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Supplementary budget seems unlikely option

Attention is being drawn to whether a new administration to be installed following the May 9 presidential election will push to draw up a supplementary budget this year.

With the country’s economy showing signs of recovery, government policymakers are becoming increasingly negative on the need for additional fiscal spending.


Korea’s gross domestic product increased 0.9 percent from the previous quarter in the January-March period, up from a 0.5 percent on-quarter expansion three months earlier, according to data released by the Bank of Korea on Thursday.

Budget planners, however, may have to work against their will, if presidential front-runner Moon Jae-in wins the election.

Moon, the candidate of the Democratic Party of Korea, pledged last week to extend a supplementary budget worth more than 10 trillion won ($8.86 billion) immediately after he took office to back up his campaign promise to create more jobs.

His main rival Ahn Cheol-soo from the People’s Party has also suggested a supplementary budget might be needed to help boost domestic consumption, which has remained sluggish amid a continuous upturn in the country’s outbound shipments.

Finance Minister Yoo Il-ho said last week that there would be no need to prepare such extra funds, given economic indicators for the first quarter.

In a meeting with reporters after attending a meeting of Group of 20 finance ministers and central bankers in Washington, Yoo said the Korean economy might grow faster than the government’s estimate of 2.6 percent this year.

Economic organizations and think tanks at home and abroad have recently revised up their 2017 growth outlook for Asia’s fourth-largest economy. The Korea Development Institute, a state-run think tank, and the International Monetary Fund last week upgraded their forecasts to 2.6 percent and 2.7 percent from their previous estimates of 2.4 percent and 2.6 percent, respectively.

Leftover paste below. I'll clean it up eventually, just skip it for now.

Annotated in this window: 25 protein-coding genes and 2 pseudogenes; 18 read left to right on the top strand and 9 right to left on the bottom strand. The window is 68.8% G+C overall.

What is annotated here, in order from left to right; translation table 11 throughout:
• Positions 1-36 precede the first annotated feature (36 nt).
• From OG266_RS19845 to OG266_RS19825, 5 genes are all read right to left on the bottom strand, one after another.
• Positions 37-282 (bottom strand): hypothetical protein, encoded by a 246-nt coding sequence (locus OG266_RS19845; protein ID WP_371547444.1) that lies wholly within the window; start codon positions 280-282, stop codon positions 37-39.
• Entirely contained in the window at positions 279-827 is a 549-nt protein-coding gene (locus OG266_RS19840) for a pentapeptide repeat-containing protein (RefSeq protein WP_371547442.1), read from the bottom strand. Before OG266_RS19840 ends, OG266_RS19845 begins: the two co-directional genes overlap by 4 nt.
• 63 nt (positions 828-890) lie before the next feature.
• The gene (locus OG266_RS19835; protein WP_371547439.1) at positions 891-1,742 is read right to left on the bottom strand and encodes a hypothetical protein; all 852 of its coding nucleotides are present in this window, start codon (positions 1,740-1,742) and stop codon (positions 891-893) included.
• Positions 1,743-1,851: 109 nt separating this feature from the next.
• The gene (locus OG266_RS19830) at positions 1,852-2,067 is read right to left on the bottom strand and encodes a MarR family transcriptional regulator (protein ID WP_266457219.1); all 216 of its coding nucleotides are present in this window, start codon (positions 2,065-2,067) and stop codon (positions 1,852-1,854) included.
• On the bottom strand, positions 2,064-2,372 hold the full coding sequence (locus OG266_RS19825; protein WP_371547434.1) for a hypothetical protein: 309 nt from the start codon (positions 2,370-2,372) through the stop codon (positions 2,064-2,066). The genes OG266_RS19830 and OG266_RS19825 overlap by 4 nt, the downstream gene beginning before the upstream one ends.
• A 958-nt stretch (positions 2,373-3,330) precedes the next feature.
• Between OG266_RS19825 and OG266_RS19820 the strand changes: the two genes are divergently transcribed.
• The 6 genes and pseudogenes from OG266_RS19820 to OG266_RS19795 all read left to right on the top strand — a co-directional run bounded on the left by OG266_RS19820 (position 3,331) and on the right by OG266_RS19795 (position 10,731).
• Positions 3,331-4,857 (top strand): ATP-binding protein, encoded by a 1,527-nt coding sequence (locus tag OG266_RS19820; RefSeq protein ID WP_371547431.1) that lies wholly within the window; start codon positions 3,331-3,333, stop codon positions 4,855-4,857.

The better-than-expected performance of the economy weakens the legal ground for drawing up a supplementary budget.

The current law stipulates specific cases in which an extra budget is permitted -- including a war, natural disaster, economic recession and massive unemployment.

Under the government of former President Park Geun-hye, supplementary budgets were drawn up in 2013, 2015 and 2016 to bolster the sluggish economy, cope with an epidemic disease and drought, and cushion the impact from the British vote to leave the European Union.

It was concerns about a possible deepening of economic slump that made policymakers suggest early this year they would review the need for an extra budget after tracing economic indicators for the first quarter.

“Under the changed circumstance, it may be difficult (for a new government) to push for a supplementary budget,” said a Finance Ministry official, asking not to be named.

Kim Sung-tae, a KDI researcher, also noted there was no reason to draw up an extra budget at the moment as downside risks on the economy were being lessened.

But some commentators say a new government led by Moon would still seek to draw up such a budget.

Moon has pledged to expand fiscal spending during his presidency to prompt what he calls people-oriented growth, which puts priority on creating more jobs, enhancing job security and increasing household income.

Government officials and economists note his push for an extra budget might not fall into any legal category for permitting a supplementary budget in the current situation.

With his party lacking a parliamentary majority, it is also far from guaranteed he would gain support from conservative lawmakers, who remain skeptical about fiscal expansion, in passing an extra budget bill.

Concerns have been raised that Moon’s proposal to drastically increase fiscal expenditure would exacerbate the problem of national debt, which exceeded 1,430 trillion won last year.

Over the past four years since Park took office in early 2013, fiscal deficits rose by between 21 trillion won and 38 trillion won annually as her administration insisted on financing expanded welfare programs without increasing taxes.

Moon said that, if necessary, he would seek to raise taxes based on public consensus, which would prove an elusive task given nearly half of the country’s wage earners and companies are exempt from tax payment under a distorted taxation system.

Economists note Moon should draw a lesson from the fact that the country’s unemployment problem particularly for young people has barely improved, though the amount of the job-related budget increased from 11 trillion won in 2013 to 17.1 trillion won this year. The jobless rate rose from 3.1 percent to 4.2 percent over the cited period, with the figure for youths standing at 11.3 percent in March.

More important than drawing up a supplement budget is accelerating deregulation and structural reforms to make the labor market more flexible and boost the service sector and new growth engines, economists say.

By Kim Kyung-ho (